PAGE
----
Even if she does – and it would take a lot to do it if she’s playing lower-level tournaments – she still would remain outside the top 100. That’s another, different, kind of pressure.

The “smaller tournament” plan

With our collective attention span being about a day, these days, it’s already been forgotten by many. But a year ago, Bouchard had shifted her strategy towards playing smaller events after losing in the first round in both Indian Wells and Miami.

The two wins were a struggle at Indian Harbour Beach in 2017. The third match was a disaster.

She went to the smaller WTA event in Monterrey, rather than return to Charleston, and lost in the first round.

And then, in a surprise move, she dropped down to the ITF level and played the $80,000 tournament in Indian Harbour Beach, Fla. (It’s a $60,000 tournament this year).

She was, despite being a wild card, the No. 1 seed.

That was a different kind of pressure, and in the end it wasn’t a solution. Bouchard clearly looked, and felt, like a fish out of water. And the pressure of being a Wimbledon finalist and being expected to win was still another kind of pressure.

After squeaking out victories against players ranked No. 601 and No. 305, Bouchard lost to Victoria Duval, an American ranked No. 896. Duval was returning from a successful fight against Hodgkin’s Lymphoma.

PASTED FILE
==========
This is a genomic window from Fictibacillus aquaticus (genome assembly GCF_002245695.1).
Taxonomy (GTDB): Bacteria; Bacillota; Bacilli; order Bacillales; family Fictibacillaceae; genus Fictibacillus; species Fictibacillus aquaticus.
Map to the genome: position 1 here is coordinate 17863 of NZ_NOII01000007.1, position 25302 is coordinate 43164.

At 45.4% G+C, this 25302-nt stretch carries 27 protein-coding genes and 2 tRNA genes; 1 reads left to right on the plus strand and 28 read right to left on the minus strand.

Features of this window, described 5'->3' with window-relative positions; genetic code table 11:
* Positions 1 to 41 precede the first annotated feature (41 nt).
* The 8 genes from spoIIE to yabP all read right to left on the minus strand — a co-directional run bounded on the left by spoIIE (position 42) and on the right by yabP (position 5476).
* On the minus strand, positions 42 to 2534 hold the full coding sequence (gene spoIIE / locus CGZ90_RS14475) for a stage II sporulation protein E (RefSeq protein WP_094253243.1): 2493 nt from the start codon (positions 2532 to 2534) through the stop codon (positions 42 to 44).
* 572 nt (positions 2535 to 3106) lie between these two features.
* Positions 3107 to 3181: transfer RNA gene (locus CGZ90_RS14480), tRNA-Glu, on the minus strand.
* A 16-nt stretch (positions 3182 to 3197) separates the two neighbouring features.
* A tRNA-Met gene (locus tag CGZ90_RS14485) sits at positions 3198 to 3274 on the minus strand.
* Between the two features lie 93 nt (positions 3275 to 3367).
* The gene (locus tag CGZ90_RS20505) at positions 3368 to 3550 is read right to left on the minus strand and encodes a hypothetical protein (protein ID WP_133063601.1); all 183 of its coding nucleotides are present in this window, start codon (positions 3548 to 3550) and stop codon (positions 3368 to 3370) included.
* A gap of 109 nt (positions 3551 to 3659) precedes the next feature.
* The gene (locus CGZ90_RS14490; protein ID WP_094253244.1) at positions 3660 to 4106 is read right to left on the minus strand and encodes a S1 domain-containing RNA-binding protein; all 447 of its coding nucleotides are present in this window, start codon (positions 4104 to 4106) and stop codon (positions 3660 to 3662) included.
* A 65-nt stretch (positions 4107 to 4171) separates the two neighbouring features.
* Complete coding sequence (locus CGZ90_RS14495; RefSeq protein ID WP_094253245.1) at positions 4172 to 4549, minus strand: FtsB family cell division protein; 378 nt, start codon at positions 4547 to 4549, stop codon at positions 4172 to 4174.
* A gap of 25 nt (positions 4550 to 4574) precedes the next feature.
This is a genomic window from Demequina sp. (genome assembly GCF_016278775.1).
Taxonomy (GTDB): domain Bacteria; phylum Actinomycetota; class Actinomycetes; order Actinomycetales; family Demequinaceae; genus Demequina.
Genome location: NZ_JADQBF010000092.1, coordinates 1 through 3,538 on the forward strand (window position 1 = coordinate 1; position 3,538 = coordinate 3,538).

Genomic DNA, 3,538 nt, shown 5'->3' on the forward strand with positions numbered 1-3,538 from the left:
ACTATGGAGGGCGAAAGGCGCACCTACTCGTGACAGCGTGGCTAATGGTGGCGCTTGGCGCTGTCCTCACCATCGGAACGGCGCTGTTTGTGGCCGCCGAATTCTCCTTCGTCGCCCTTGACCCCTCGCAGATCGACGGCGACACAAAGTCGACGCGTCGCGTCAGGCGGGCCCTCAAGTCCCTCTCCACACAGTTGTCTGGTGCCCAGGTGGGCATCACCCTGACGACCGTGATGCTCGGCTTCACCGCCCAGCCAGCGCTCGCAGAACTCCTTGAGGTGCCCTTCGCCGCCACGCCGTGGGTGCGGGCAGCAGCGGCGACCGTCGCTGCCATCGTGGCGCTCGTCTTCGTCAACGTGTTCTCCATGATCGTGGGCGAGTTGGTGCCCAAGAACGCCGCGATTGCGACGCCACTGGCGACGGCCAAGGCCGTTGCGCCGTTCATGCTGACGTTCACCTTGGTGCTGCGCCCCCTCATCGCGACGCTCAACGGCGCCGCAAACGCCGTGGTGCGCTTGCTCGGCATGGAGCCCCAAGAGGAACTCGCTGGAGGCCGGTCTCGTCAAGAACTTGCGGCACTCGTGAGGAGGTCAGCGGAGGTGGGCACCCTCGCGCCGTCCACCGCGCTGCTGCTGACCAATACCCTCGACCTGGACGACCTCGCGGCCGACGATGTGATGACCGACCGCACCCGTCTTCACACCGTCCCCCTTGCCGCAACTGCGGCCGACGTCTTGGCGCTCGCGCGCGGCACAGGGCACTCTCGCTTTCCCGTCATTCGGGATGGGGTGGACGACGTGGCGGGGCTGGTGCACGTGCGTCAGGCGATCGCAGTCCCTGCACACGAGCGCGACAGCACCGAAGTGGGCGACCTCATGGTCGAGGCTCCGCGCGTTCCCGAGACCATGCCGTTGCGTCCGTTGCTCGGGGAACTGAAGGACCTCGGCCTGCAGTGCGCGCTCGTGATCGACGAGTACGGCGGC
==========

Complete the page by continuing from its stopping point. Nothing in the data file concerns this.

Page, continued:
Bouchard then played the smaller WTA tournament in Istanbul, Turkey that runs up against the Premier tournament in Stuttgart. And she won just four games against Jana Cepelova of Slovakia.

More American Har-Tru?

There are a few options for Bouchard this spring.

As of now, she entered (main draw only) Madrid, Rome, and in the smaller tournament in Rabat, Morocco the week of April 30.

She remains a dozen spots out of the main draw in Rabat, as of Tuesday.

Bouchard could pick up the American ITF Har-Tru circuit in Dothan, Alabama the week after Bogotá, then follow through to Charlottesville, Va. and back to Charleston for a series of three $80,000 tournaments that end in early May. (Indian Harbour Beach is the same week as Bogotá).

Same surface, not much travel, similar conditions for three weeks – everything you could ask for in terms of logistics for a player looking to get some momentum.

If she committed to that, though, she would be far better off withdrawing from Bogotá, so as not to change surfaces four times in four weeks. The deadline for Dothan has passed. For Charlottesville, it is Thursday. But getting wild cards into these events is probably not an issue.

And – a bigger conflict looms. In Indian Wells last month, Bouchard said she was very keen on playing Fed Cup in a few weeks, against Ukraine in Montreal.